World Alzheimer's Day, the Alzheimer's Association, and You
The declaration of World's Alzheimer’s Day brings to our attention the need to confront the reality of this most common of dementias and to acknowledge that we can take steps to address not only the medical, economic, and social issues associated with the disease, but the personal issues as well. Although the Alzheimer’s Association reports that 5.3 million Americans have Alzheimer’s disease, there are millions of others who live with the disease as well, because they are the husband, wife, partner, sister, brother, mother, father, aunt, uncle, cousin, or best friend of someone who has the disease.
According to Alzheimer’s Disease International, the incidence of dementia will nearly double every 20 years: the estimate for 2010 is 35.6 million people around the world with the disease, with a projected number of 65.7 million in 2030 and 115.4 million in 2050. With numbers this large, it can be easy to turn your back and try to ignore the presence of this disease. Yet medical experts and organization like the Alzheimer’s Association are hoping people will take the opportunity of World Alzheimer’s Day to take note of some important issues, including how to recognize symptoms of Alzheimer’s disease and what individuals can do to help find better ways to prevent, treat, and hopefully eventually cure this disease.
The Alzheimer’s Association offers a list of the ten warning signs of Alzheimer’s disease. They urge everyone who is personally experiencing any of these symptoms, or people who know someone else who is, to see a medical professional for an evaluation. Having one or more of these symptoms (described briefly below) does not mean a diagnosis of Alzheimer’s disease is certain. In fact, there are several factors that can cause the symptoms associated with Alzheimer’s disease, including use of certain medications, mild cognitive impairment, chronic stress, use of alcohol, and presence of various medical conditions, such as Parkinson’s disease and stroke.
The ten warning signs of Alzheimer’s disease include the following. A more detailed explanation is available on the Alzheimer’s Association website.
* Memory loss that disrupts daily life and activities
* Challenges in planning or solving problems
* Difficulty completing familiar tasks at home, work, or leisure
* Confusion about time or place
* Trouble understanding visual images or spatial relationships
* New trouble with speaking or writing words
* Misplacing items and losing the ability to retrace steps
* Decreased or poor judgment
* Withdrawal from work or social activities
* Changes in mood and personality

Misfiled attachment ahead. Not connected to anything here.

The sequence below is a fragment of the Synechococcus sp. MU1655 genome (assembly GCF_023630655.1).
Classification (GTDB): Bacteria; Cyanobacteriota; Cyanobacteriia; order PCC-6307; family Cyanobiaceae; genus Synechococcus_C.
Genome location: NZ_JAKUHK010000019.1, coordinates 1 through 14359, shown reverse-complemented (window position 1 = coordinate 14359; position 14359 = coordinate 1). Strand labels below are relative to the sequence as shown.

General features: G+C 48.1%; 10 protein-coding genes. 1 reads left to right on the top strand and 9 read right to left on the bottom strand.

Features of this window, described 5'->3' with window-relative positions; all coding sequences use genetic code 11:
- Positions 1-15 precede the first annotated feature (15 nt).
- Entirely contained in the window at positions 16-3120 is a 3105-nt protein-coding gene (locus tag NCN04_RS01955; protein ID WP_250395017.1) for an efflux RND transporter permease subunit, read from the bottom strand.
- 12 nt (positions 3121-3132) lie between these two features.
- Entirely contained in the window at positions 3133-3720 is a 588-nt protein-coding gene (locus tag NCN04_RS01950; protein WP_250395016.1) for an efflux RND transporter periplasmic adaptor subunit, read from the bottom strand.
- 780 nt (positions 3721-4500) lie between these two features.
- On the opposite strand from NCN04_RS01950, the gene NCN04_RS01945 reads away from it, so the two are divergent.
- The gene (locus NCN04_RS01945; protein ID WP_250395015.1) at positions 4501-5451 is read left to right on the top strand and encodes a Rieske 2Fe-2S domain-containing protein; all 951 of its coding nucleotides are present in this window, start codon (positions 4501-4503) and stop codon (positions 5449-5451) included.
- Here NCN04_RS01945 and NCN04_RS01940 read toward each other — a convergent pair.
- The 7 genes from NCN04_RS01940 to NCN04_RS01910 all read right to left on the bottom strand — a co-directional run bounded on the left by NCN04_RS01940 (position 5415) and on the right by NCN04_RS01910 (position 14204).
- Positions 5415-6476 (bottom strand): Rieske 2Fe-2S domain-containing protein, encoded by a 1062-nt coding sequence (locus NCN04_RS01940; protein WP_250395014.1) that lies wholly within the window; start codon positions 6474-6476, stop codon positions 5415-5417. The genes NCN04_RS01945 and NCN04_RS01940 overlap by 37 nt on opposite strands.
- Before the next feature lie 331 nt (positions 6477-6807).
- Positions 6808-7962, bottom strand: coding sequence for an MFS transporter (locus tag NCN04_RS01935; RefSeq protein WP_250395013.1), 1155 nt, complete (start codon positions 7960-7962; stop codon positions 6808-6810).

It is critical to identify if Alzheimer’s disease is indeed the diagnosis, because there are treatments available that can help slow progression of the disease, make it easier to manage symptoms of Alzheimer’s, and thus improve the quality of life for both the person with Alzheimer’s and his or her loved ones. Early diagnosis also allows patients and their loved ones time to explore treatment options and make lifestyle changes, financial arrangements, and other plans in a more leisurely manner. The Alzheimer’s Association offers many programs and supporting information to help families with these needs.
In addition to recognizing the symptoms of Alzheimer’s disease, individuals can consider taking part in Memory Walks, which are sponsored by the Alzheimer’s Association. Memory Walks are fund raising and awareness-raising events that have been taking place in cities throughout the country. Many cities still have Memory Walks scheduled through the end of the year, and individuals can find a walk in their area and sign up.
One of the kindest acts a person can do is to offer respite to a caregiver of an Alzheimer’s patient. Alzheimer’s caregivers typically experience a great deal of stress associated with providing daily care for their loved one. While the Alzheimer’s Association and other groups provide essential support group opportunities and information about coping techniques, providing respite for an Alzheimer’s caregiver, even just a few hours a week or month, is an invaluable service many people can easily offer someone they know who is struggling with the stress of caregiving.
The dire estimates of the rise in Alzheimer’s disease and dementia by Alzheimer’s Disease International is a grim wakeup call concerning a disease whose very mention frightens a great many people, because it robs us of one of our greatest possessions: our memories. Yet on this World Alzheimer’s Day, let’s now forget that we can do something about this devastating disease: know the symptoms of Alzheimer’s disease and take action if you know someone who has them, help others who are struggling with the disease in their families, and learn more about organizations and groups that are involved with the disease, such as the Alzheimer’s Association, Alzheimer’s Disease International, and the Alzheimer’s Disease Education and Referral Center from the National Institute of Aging.
Written by Deborah Mitchell
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